Reduced HDL apolipoprotein ratio linked to increased risk for heart attack in young
MedWire News: A reduced high-density lipoprotein (HDL) apolipoprotein A-I (apoA-I)/apoC-III ratio and increased HDL oxidation potential is linked to increased risk for myocardial infarction (MI) in the young, researchers say.
The possibility that such changes may serve as marker for the early identification of young individuals at high risk for a life-threatening acute MI should be further explored in a prospective epidemiologic study, say Kyriakos Kypreos (University of Patras, Greece) and colleagues.
They studied the structural characteristics of HDL in 20 patients who experienced their first MI when aged 35 years or younger. These patients were matched on the basis of age and gender to 20 control participants without a history of cardiovascular or thromboembolic disease.
ELISA analysis showed that MI patients had reduced apoA-I, apolipoprotein M, and paraxonase 1 levels, and had significantly elevated apoC-III levels compared with the control participants. Indeed, the ratio of HDL (apoA-I/apoC-III) was significantly lower in the MI patients, at 0.24, versus 4.88 in the control participants.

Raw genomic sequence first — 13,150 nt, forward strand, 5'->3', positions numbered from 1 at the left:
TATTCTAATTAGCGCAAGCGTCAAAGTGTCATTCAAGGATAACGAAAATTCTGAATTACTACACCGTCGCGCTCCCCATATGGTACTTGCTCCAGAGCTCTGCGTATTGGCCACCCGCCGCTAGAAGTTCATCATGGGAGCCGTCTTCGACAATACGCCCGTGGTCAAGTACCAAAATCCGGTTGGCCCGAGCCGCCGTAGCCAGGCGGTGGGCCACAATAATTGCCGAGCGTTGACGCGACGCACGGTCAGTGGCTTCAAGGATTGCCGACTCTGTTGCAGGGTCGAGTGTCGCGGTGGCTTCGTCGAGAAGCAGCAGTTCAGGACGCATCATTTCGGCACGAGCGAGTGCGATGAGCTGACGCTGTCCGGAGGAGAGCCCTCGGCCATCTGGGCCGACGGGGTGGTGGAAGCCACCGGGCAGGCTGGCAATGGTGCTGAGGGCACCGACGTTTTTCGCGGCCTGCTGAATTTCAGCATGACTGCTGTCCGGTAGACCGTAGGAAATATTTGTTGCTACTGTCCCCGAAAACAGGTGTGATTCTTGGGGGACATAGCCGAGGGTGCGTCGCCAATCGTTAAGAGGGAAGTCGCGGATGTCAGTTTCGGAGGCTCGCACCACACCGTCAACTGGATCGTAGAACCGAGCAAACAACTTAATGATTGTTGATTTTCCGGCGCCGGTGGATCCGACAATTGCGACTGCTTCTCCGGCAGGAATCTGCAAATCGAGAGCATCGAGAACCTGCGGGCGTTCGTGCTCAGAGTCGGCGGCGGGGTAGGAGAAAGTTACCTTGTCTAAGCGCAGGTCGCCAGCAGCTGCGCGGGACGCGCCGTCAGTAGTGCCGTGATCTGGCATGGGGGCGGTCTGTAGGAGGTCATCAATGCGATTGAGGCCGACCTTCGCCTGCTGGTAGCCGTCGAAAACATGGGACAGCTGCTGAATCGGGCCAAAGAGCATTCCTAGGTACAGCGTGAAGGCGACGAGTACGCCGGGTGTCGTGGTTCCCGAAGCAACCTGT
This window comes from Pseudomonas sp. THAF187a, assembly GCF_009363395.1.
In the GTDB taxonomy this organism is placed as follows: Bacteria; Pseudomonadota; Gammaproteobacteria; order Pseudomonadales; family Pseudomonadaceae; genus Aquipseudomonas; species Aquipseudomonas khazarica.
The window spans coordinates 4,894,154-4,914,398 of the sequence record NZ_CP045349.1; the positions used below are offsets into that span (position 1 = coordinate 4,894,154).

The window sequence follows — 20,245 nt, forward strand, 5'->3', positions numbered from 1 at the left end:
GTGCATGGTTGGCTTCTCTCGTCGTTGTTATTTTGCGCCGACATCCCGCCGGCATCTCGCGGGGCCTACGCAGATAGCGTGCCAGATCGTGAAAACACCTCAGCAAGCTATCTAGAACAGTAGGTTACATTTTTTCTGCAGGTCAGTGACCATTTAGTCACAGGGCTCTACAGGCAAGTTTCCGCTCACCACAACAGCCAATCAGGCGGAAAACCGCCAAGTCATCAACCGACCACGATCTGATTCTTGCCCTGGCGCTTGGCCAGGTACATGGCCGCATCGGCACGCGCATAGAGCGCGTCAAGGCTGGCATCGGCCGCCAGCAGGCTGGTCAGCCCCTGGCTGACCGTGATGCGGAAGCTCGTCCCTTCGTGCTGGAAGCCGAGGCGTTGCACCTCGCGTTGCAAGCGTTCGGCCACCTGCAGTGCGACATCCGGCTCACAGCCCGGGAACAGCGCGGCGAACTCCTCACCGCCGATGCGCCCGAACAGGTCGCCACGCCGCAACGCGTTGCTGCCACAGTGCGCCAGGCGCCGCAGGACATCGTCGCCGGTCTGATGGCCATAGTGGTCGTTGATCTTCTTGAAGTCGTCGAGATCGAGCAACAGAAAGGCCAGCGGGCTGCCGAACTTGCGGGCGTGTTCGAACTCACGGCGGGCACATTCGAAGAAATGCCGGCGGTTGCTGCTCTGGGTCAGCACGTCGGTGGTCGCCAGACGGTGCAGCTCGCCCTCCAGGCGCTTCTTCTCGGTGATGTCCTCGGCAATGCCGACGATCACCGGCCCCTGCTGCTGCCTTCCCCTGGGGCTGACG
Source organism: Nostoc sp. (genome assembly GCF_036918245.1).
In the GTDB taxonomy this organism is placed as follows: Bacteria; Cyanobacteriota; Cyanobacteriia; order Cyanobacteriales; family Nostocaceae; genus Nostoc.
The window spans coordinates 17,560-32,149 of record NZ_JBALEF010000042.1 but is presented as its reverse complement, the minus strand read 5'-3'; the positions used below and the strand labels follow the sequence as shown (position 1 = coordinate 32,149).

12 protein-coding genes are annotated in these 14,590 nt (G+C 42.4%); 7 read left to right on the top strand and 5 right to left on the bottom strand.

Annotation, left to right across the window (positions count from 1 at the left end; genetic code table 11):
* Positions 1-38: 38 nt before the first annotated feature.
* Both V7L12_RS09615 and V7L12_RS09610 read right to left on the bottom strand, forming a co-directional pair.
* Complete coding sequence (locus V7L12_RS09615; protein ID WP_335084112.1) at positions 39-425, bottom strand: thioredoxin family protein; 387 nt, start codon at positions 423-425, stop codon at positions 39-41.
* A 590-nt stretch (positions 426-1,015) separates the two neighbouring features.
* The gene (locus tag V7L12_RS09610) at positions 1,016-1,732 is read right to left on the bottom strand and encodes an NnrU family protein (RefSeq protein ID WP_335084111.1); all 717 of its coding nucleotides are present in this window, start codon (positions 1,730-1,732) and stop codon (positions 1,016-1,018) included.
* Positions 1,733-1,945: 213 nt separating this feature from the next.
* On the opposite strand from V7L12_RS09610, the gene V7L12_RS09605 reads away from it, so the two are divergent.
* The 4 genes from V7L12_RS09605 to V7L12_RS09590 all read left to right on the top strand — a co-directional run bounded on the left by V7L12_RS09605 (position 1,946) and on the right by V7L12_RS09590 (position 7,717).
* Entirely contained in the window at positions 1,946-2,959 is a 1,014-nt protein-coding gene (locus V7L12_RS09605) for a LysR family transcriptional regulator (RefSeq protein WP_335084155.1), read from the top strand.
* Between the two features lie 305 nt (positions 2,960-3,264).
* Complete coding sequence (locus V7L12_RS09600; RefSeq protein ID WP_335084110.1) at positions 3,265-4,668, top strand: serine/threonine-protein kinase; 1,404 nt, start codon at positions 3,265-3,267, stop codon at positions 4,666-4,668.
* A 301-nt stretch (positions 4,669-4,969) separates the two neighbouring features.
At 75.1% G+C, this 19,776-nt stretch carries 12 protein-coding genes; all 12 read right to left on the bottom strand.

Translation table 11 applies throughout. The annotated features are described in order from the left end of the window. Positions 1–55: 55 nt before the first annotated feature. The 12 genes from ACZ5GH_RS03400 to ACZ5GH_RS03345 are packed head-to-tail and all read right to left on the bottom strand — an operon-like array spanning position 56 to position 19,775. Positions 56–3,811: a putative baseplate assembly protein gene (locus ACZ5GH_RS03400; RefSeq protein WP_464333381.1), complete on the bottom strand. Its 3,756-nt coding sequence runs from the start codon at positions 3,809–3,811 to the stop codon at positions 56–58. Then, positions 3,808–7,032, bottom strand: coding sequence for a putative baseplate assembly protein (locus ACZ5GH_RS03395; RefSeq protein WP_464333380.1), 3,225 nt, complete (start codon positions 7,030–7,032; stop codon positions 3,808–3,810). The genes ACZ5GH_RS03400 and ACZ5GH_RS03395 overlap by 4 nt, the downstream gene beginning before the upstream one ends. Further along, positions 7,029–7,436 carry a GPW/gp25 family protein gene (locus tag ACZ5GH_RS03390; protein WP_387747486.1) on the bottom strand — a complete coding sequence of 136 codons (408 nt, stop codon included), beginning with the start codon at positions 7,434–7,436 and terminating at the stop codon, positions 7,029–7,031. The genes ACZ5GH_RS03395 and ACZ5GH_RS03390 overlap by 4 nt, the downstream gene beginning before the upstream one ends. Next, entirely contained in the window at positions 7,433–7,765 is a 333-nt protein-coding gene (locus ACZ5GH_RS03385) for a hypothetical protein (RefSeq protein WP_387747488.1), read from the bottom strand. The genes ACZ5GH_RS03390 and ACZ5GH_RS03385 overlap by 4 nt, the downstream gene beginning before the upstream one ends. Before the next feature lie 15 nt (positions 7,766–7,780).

These structural alterations correlated with an increased HDL oxidation potential in the MI group, which was significantly increased 2.5-fold compared with the control group.
Electron microscopy showed no significant difference in average HDL diameter distribution between control participants and MI patients, suggesting the presence of different HDL subpopulations in MI and control participants, note the authors.
Indeed, electrophoresis showed that MI patients had reduced levels of HDL subpopulations pre-beta1a, pre-beta1b and alpha2 particles and elevated alpha1, alpha3, and pre-alpha4 particles compared with control patients.
The authors say that although the findings of their study are mainly qualitative, the changes in the apoA-I/apoC-III ratio and oxidation potential of HDL between the two groups could be a cause or effect of pathological conditions leading to an early acute MI.
Thus, "changes in HDL quality may be an important parameter in atheroprotection," they conclude in the journal Atherosclerosis.
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By Piriya Mahendra